5 Trends for China’s Growing Luxury Market – Corpradar

5 Trends for China’s Growing Luxury Market

As the world’s second-largest luxury market, China is expected to play a crucial role in shaping the future of the industry. According to Bain and Company, China’s luxury consumption is expected to continue to grow in 2023, and the number of middle- and high-income consumers in the country will double by 2030.

Despite the setbacks caused by the COVID-19 pandemic, the luxury market in China has continued to thrive, thanks in part to young consumers who are shaping the market with their purchasing power and desire for new experiences. Luxury brands seeking to reach these consumers have begun to examine their aesthetic standards and look to cutting-edge trends such as punk and hip-hop culture for design inspiration. Experts suggest that the challenge for brands is to be bold in terms of design, advertising, pricing, and customer engagement while successfully replicating the exclusive and unique experience that customers seek in the digital space.

China Digital Marketing Consultancy: ChoZan’s 2023 Mega Report on China’s E-Commerce Marketing and Digital Space Here are some of the most important trends that will shape the luxury industry in 2023 and how brands can take advantage of these new opportunities.
Maintain the growth and expansion of your very important customers (VIC).

According to Bain’s luxury market research, two percent of luxury customers account for approximately 40 percent of luxury sales In China, the concentration of very important customers (VICs) has increased and will continue to expand in 2022. The recession affected luxury consumers more than affluent individuals, and fewer new customers entered luxury stores due to reduced mall traffic.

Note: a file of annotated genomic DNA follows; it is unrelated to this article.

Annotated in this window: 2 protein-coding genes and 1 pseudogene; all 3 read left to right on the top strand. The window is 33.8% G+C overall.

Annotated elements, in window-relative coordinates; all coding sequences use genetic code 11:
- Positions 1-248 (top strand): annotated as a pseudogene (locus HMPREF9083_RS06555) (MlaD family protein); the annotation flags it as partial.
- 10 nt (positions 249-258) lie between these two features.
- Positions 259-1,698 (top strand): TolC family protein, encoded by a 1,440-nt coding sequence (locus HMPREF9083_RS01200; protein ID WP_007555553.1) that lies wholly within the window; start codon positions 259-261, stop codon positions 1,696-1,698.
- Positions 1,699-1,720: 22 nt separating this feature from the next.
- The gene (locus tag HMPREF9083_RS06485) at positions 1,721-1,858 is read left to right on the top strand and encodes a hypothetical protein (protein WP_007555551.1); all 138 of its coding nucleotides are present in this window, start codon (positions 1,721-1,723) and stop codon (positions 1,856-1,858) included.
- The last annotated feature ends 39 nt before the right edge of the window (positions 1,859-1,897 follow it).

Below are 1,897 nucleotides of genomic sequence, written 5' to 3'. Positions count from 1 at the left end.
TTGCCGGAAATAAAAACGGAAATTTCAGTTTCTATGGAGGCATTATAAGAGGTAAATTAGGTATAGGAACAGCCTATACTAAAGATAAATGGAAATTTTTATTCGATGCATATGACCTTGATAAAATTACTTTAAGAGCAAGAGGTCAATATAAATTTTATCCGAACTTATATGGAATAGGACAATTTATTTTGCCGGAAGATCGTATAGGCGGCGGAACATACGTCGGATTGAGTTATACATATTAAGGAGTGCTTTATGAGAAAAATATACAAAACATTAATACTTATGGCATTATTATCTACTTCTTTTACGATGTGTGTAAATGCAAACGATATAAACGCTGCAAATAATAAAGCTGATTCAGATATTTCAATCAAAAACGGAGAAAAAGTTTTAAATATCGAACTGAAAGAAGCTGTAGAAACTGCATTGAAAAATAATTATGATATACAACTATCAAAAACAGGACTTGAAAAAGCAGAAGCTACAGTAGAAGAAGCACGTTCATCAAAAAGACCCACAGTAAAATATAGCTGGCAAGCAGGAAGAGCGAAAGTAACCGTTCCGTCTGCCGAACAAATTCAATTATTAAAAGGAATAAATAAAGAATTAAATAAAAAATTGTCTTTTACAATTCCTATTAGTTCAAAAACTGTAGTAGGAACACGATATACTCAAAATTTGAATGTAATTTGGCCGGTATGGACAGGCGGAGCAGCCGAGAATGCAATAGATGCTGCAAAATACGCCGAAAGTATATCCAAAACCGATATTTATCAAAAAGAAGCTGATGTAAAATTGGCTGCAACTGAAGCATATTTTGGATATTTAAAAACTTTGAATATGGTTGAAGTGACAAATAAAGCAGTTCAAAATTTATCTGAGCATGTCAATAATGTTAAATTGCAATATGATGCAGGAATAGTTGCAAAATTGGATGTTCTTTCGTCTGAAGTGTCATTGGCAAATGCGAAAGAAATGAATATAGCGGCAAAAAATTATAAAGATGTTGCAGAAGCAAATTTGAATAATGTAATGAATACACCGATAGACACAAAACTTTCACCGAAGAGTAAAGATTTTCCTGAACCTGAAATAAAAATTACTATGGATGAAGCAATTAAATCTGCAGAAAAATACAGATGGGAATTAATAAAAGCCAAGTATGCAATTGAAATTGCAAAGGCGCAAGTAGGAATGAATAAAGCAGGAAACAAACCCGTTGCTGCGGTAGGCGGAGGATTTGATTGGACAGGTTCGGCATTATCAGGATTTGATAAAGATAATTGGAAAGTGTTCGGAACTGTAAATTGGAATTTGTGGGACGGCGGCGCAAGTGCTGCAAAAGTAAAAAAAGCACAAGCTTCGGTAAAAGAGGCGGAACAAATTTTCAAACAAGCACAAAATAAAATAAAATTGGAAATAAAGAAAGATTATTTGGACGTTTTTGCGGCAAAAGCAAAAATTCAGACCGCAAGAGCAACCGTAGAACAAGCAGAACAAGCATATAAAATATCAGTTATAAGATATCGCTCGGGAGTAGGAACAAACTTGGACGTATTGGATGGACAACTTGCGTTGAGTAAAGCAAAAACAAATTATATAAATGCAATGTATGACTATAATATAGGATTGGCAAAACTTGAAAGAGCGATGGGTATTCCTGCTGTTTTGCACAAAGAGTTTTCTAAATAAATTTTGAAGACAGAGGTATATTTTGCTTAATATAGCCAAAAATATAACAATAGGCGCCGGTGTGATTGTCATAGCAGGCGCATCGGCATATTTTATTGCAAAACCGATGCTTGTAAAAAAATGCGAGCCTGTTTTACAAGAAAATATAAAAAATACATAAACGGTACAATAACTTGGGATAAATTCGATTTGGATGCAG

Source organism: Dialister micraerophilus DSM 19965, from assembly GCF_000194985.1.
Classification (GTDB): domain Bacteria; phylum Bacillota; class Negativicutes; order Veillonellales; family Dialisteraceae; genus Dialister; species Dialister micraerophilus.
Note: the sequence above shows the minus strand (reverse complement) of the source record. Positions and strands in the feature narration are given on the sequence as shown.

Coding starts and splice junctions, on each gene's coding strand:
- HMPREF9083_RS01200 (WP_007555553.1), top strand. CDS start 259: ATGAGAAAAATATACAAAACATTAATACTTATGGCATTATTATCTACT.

As a result, sales in 2022 are skewed towards VIC products, with some Chinese luxury brands achieving a higher VIC sales concentration than the global average. VICs have also played an important role in online luxury sales, with shoppers who shop more than three times a year accounting for more than 50 percent of sales and the fastest-growing segment, according to the Tmall Luxury Pavilion.

These high-net-worth individuals (HNWI) are prepared to travel if pandemic restrictions are lifted. They can be classified into two profiles: those who buy domestically and those who buy abroad (the Peihuo phenomenon). Foreign VICs travel to other countries to buy luxury goods at “regular” prices, not “China” prices, while domestic VICs prefer a local shopping experience in stores, regardless of the price of the product.
Brands can get ahead of foreign VIC companies by offering additional discounts on their products. For domestic VIC brands, brands need to invest in tourism retail opportunities, especially in places like Hainan.


Expanding the duty-free ecosystem

In recent years, duty-free shopping in Hainan has been an important factor in the growth of China’s luxury market. However, in 2022, Hainan Province was hit by COVID-19 policies and travel restrictions, with duty-free sales falling about 30 percent to $5 billion (RMB 35 billion), well below the target of RMB 100 billion.

The decline is directly related to the decrease in traffic, as Hainan saw about 35 percent fewer duty-free shoppers in 2022. Strong campaigns and the International Consumer Products Expo were held in the third quarter to avoid this, but more closures followed. Despite the difficult results, the central government is committed to promoting Hainan and the repatriation program.

China Duty Free Group (CDFG) and its subsidiaries, meanwhile, sought to find domestic net purchases to offset the decline caused by limited air travel.